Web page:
Hanukkah is the eight-day Jewish festival of lights that commemorates the reclaiming and rededication of the Second Temple in Jerusalem. Against all odds, a small group reclaimed the Holy Temple and rededicated it to the services of G-d. When they sought to light the Temple’s Menorah, they found only a single batch of oil that had escaped contamination. Miraculously, they lit the menorah and the one-day supply of oil lasted for eight days. To commemorate these miracles, this wintertime “festival of lights” is celebrated with a nightly menorah lighting, special prayers, and fried foods.
Kwanzaa is a seven-day African-American festival, introduced by Dr. Maulana Karenga in 1966, that celebrates community, family, and culture from December 26th to January 1st. There are seven principles and seven primary symbols that emphasize a unique set of values and ideals during the seven days of Kwanzaa.
During Kwanzaa, a special candle holder called a kinara is used. A kinara holds seven candles, three red ones on the left, three green ones on the right, and a black one in the center. A candle is lit each night during Kwanzaa.
The celebration of Las Posadas is an important Christmas tradition in Mexico. These celebrations take place from December 16thto December 24th. The word posada means “shelter.” The nine nights of posadas represent the nine days it took Mary and Joseph to get from Nazareth (where they lived) to Bethlehem (where Jesus was born). The Bible Story of Mary and Joseph’s journey to Bethlehem and their search for a place to stay is reenacted during the celebration. Each night begins with a procession of people holding candles and singing Christmas carols. The procession will make its way to someone’s home (a different home every night). Once outside the home, half of the people sing the role of Joseph asking for shelter and the other half sings the part of the innkeeper saying there is no room. The parts are sung a few times until the innkeeper agrees to let them in. Once inside, the celebration continues with a religious service and ends with food provided by the host. Tamales and atole (traditional Mexican beverage) are customarily served. The celebration usually ends with breaking piñatas.
St. Lucia Day
St. Lucia Day, also called St. Lucy Day, is a festival of lights most widely celebrated in Scandinavia and Italy. St. Lucia is a Christian feast day that commemorates Lucia of Syracuse, an early-4th-century virgin martyr. According to legend, St. Lucy brought food and aid to Christians hiding in the Roman catacombs, wearing a candlelit wreath on her head to light her way and leave her hands free to carry as much food as possible.
Today, throughout Europe, families observe St. Lucia Day in their homes with a variety of customs and traditions. Many celebrate with a processional of children dressed in white, carrying candles. Girls usually wear a white dress with a red sash around the waist and a crown of candles. It is traditional to serve a St. Lucia Crown Cake, usually a round coffee cake with seven candles placed in a circle. Adults traditionally drink glögg, a type of mulled wine, and serve coffee or lingonberry juice. A popular food eaten on St. Lucia day is lussekatts, buns flavored with saffron and raisins that are eaten for breakfast.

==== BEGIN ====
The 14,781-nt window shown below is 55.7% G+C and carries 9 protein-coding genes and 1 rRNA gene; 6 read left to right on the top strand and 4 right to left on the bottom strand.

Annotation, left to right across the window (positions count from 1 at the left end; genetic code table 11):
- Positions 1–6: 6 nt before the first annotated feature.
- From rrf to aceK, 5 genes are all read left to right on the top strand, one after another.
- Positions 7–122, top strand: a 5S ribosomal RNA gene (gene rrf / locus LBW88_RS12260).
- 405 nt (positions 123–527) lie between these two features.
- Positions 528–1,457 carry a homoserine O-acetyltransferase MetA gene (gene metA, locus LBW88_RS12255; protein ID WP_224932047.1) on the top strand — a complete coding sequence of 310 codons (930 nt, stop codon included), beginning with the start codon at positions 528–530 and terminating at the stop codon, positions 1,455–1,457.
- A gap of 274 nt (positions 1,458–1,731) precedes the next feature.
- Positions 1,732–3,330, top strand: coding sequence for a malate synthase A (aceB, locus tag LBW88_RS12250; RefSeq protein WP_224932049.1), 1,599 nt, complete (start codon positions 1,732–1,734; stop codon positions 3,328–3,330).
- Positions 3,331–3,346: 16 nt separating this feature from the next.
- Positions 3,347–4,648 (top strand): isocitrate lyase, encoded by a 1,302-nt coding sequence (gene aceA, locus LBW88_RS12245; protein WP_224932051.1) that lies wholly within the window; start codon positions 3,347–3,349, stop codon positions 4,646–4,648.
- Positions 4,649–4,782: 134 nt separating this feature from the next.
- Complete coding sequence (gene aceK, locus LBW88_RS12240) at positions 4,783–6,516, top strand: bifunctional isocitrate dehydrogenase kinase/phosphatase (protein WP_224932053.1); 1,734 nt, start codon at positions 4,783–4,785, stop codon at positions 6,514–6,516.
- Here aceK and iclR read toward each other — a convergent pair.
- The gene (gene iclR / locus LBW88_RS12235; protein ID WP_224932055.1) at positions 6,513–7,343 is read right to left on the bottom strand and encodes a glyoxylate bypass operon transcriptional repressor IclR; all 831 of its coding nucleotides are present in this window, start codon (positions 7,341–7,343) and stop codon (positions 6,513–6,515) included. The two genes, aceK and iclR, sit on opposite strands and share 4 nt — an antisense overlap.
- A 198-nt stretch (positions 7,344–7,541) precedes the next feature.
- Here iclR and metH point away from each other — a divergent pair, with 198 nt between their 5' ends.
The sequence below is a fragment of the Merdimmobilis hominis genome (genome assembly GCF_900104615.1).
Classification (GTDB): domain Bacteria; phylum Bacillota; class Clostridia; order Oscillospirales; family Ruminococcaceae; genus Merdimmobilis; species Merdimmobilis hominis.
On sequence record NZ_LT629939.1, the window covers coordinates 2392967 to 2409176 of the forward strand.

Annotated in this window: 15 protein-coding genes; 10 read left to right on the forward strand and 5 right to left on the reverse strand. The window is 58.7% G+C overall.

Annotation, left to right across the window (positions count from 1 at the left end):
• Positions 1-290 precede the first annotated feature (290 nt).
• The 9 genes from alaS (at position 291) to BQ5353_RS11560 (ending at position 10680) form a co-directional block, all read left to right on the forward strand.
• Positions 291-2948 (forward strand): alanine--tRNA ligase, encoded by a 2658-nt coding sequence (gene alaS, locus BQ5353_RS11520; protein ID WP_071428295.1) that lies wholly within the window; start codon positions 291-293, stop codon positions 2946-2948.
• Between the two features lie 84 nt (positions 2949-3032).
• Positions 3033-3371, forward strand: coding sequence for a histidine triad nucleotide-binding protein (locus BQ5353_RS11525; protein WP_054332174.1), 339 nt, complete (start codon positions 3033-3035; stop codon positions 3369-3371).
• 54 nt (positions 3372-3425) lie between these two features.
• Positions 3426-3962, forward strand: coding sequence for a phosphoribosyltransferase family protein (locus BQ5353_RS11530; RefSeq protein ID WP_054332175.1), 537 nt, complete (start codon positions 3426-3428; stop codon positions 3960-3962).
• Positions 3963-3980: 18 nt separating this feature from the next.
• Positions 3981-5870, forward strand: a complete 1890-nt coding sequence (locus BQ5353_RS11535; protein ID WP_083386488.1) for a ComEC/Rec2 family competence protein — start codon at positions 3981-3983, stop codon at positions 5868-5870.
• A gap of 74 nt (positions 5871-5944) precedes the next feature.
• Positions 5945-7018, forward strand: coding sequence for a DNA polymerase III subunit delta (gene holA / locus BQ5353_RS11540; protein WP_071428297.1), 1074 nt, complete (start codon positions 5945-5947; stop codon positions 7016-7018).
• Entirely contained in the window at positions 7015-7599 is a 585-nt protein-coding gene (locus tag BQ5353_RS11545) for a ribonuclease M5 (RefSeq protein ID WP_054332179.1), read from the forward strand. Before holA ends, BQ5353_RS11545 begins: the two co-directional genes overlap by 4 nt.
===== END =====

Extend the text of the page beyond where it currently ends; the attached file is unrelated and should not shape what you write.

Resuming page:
Three Kings Day
Three Kings Day is a celebration of the biblical tale in which the Three Kings (Melchior, Caspar, and Balthasar) visit baby Jesus after his birth. It is celebrated on January 6th which is 12 days after Christmas day. According to the Gospel of Matthew, the three kings traveled to Bethlehem to bring the baby Jesus gifts of gold, frankincense, and myrrh.
Today, people from countries all over the world celebrate this day. In Mexico, children are told to leave their shoes by the door of their house so the three kings can visit and leave them presents. Many bakeries make rosca de reyes which is a sweet bread meant to represent a king’s crown. The bread usually has several baby figures inside. Anyone who gets a piece of rosca with the baby figurine is expected to host a party on Día de la Calendaria which is February 2nd.
The Winter solstice marks the official start to winter. It is the astronomical moment when the Sun reaches the Tropic of Capricorn, and in the Northern Hemisphere, we have our shortest day and longest night (based on hours of sunlight). This year the winter solstice is on December 21st, 2020 at 4:02 a.m. Central Time. The Winter solstice has played an important role in cultures worldwide since ancient times. The Pagan celebration of Winter Solstice (also known as Yule) is one of the oldest winter celebrations in the world.
The winter solstice is traditionally celebrated as a symbol of the changing seasons and of the Earth’s rebirth and is believed to hold a powerful energy for regeneration, renewal, and self-reflection. Traditional winter solstice foods often have an emphasis on the Earth itself – incorporating nuts, berries, spices, squash, potatoes, and hunted game like goose and venison.
During this time of year, we can reflect on our personal celebrations and how others around our communities, our country, and around the world celebrate. Talk with your staff about the 10 celebrations listed here to find out how much they know about these winter celebrations.
Reflect on These Questions
Share our similarities, celebrate our differences.
~ M. Scott Peck